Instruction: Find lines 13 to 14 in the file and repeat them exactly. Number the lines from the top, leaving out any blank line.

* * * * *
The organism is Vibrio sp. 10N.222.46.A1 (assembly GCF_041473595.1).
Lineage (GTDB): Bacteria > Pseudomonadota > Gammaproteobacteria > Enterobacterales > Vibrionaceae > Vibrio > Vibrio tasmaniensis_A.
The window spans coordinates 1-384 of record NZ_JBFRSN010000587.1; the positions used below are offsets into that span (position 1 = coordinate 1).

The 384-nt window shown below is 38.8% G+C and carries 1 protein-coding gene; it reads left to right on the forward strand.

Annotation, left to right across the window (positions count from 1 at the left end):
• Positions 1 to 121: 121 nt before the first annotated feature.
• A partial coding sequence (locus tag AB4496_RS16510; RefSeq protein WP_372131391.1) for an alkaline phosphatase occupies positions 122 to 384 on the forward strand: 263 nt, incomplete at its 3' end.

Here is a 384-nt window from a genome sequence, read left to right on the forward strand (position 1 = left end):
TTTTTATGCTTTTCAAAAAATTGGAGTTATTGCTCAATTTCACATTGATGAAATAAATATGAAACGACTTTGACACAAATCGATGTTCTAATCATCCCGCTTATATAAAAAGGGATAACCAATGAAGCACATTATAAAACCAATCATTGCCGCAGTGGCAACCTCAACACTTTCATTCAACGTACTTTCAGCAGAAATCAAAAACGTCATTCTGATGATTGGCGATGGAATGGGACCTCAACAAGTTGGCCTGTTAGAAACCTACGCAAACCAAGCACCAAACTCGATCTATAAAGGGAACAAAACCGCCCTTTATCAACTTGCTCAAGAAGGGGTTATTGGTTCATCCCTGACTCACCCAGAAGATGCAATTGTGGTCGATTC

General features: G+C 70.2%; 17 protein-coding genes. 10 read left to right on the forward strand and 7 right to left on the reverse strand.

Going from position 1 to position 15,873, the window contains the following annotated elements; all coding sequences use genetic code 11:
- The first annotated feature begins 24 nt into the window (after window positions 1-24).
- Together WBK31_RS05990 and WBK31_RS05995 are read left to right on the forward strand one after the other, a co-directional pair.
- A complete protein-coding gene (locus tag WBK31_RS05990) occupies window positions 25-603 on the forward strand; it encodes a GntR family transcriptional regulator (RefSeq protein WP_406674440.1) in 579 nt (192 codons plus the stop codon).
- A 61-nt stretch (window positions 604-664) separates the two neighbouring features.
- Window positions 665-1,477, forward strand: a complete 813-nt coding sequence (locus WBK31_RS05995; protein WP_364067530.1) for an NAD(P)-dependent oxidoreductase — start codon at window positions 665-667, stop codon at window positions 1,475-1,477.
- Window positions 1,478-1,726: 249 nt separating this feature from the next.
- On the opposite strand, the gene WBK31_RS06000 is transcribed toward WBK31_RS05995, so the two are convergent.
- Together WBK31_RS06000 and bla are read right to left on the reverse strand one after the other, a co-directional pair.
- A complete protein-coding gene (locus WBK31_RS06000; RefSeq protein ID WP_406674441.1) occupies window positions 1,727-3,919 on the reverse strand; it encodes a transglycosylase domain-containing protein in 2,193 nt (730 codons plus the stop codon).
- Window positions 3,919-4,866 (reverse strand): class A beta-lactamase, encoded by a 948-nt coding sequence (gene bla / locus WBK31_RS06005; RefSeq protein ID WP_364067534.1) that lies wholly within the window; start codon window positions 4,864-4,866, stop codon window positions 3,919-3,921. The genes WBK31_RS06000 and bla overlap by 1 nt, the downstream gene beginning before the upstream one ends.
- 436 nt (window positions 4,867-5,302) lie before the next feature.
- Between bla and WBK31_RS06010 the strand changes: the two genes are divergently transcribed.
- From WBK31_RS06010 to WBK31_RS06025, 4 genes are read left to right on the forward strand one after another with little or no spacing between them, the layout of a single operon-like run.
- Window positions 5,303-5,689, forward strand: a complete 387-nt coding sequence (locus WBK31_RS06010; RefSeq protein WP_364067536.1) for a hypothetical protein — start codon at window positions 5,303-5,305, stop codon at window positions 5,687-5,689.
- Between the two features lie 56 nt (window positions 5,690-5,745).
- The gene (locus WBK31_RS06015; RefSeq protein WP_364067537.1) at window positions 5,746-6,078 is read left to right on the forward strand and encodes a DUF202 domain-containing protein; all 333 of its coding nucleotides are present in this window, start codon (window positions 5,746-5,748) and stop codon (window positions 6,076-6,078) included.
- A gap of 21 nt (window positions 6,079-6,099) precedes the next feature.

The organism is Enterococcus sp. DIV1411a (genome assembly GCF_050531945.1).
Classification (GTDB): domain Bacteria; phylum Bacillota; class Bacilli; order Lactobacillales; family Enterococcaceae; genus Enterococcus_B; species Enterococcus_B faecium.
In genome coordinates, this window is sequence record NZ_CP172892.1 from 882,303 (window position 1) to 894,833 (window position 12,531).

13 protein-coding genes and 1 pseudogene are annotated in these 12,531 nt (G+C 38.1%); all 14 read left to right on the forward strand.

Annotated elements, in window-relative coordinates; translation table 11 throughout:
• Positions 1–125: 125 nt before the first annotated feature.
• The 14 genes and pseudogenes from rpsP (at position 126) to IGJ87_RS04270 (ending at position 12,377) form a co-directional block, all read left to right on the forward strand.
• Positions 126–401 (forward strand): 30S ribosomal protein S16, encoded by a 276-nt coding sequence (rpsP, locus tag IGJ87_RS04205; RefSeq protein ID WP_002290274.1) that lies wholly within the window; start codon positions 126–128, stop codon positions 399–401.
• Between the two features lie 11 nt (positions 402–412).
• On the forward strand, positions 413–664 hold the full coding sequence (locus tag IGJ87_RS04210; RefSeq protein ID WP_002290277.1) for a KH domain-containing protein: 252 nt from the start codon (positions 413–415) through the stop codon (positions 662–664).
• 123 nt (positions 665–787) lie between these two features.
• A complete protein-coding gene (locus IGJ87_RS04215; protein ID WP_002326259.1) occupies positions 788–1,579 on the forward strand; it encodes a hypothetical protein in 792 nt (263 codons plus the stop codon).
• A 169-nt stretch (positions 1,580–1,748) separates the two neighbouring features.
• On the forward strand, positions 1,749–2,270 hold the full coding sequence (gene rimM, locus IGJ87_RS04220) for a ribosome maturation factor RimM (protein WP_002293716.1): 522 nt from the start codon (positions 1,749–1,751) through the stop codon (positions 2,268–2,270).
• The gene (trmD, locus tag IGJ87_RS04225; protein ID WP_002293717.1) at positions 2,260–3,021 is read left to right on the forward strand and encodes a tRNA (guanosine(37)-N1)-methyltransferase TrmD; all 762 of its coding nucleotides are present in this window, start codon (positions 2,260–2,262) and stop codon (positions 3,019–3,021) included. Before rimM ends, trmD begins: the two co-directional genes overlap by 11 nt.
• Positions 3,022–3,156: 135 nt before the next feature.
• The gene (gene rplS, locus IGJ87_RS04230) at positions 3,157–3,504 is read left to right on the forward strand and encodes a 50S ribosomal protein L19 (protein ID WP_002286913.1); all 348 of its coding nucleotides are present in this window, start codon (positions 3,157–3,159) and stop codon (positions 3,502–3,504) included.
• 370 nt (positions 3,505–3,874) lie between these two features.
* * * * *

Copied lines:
- Together WBK31_RS05990 and WBK31_RS05995 are read left to right on the forward strand one after the other, a co-directional pair.
- A complete protein-coding gene (locus tag WBK31_RS05990) occupies window positions 25-603 on the forward strand; it encodes a GntR family transcriptional regulator (RefSeq protein WP_406674440.1) in 579 nt (192 codons plus the stop codon).